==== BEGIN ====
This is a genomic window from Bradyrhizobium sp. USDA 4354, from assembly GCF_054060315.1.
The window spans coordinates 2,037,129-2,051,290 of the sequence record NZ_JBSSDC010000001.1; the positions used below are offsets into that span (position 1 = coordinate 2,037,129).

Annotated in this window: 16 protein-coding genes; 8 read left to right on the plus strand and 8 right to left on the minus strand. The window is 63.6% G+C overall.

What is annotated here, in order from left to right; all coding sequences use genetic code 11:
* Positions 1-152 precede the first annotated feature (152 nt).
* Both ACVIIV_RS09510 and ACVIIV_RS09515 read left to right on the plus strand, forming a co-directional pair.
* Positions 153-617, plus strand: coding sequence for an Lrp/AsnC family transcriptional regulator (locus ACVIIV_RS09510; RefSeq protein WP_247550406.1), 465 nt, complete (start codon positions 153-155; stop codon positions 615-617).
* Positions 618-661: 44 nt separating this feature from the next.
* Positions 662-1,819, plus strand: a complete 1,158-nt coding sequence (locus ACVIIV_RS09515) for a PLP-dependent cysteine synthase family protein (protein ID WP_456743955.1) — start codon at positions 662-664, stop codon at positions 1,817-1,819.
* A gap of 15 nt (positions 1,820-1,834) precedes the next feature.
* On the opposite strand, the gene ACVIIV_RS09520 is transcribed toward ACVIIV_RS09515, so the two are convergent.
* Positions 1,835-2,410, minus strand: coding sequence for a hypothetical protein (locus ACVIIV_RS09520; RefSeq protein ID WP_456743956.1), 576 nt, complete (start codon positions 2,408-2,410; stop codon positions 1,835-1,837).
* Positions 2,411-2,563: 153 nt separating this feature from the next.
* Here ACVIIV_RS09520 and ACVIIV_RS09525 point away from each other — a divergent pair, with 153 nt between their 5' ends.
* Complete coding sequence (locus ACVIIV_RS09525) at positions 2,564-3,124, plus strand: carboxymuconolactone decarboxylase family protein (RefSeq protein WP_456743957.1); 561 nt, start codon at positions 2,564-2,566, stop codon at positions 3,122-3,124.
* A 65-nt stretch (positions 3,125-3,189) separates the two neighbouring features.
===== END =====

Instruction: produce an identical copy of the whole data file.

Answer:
This is a genomic window from Bradyrhizobium sp. USDA 4354, from assembly GCF_054060315.1.
The window spans coordinates 2,037,129-2,051,290 of the sequence record NZ_JBSSDC010000001.1; the positions used below are offsets into that span (position 1 = coordinate 2,037,129).

Annotated in this window: 16 protein-coding genes; 8 read left to right on the plus strand and 8 right to left on the minus strand. The window is 63.6% G+C overall.

What is annotated here, in order from left to right; all coding sequences use genetic code 11:
* Positions 1-152 precede the first annotated feature (152 nt).
* Both ACVIIV_RS09510 and ACVIIV_RS09515 read left to right on the plus strand, forming a co-directional pair.
* Positions 153-617, plus strand: coding sequence for an Lrp/AsnC family transcriptional regulator (locus ACVIIV_RS09510; RefSeq protein WP_247550406.1), 465 nt, complete (start codon positions 153-155; stop codon positions 615-617).
* Positions 618-661: 44 nt separating this feature from the next.
* Positions 662-1,819, plus strand: a complete 1,158-nt coding sequence (locus ACVIIV_RS09515) for a PLP-dependent cysteine synthase family protein (protein ID WP_456743955.1) — start codon at positions 662-664, stop codon at positions 1,817-1,819.
* A gap of 15 nt (positions 1,820-1,834) precedes the next feature.
* On the opposite strand, the gene ACVIIV_RS09520 is transcribed toward ACVIIV_RS09515, so the two are convergent.
* Positions 1,835-2,410, minus strand: coding sequence for a hypothetical protein (locus ACVIIV_RS09520; RefSeq protein ID WP_456743956.1), 576 nt, complete (start codon positions 2,408-2,410; stop codon positions 1,835-1,837).
* Positions 2,411-2,563: 153 nt separating this feature from the next.
* Here ACVIIV_RS09520 and ACVIIV_RS09525 point away from each other — a divergent pair, with 153 nt between their 5' ends.
* Complete coding sequence (locus ACVIIV_RS09525) at positions 2,564-3,124, plus strand: carboxymuconolactone decarboxylase family protein (RefSeq protein WP_456743957.1); 561 nt, start codon at positions 2,564-2,566, stop codon at positions 3,122-3,124.
* A 65-nt stretch (positions 3,125-3,189) separates the two neighbouring features.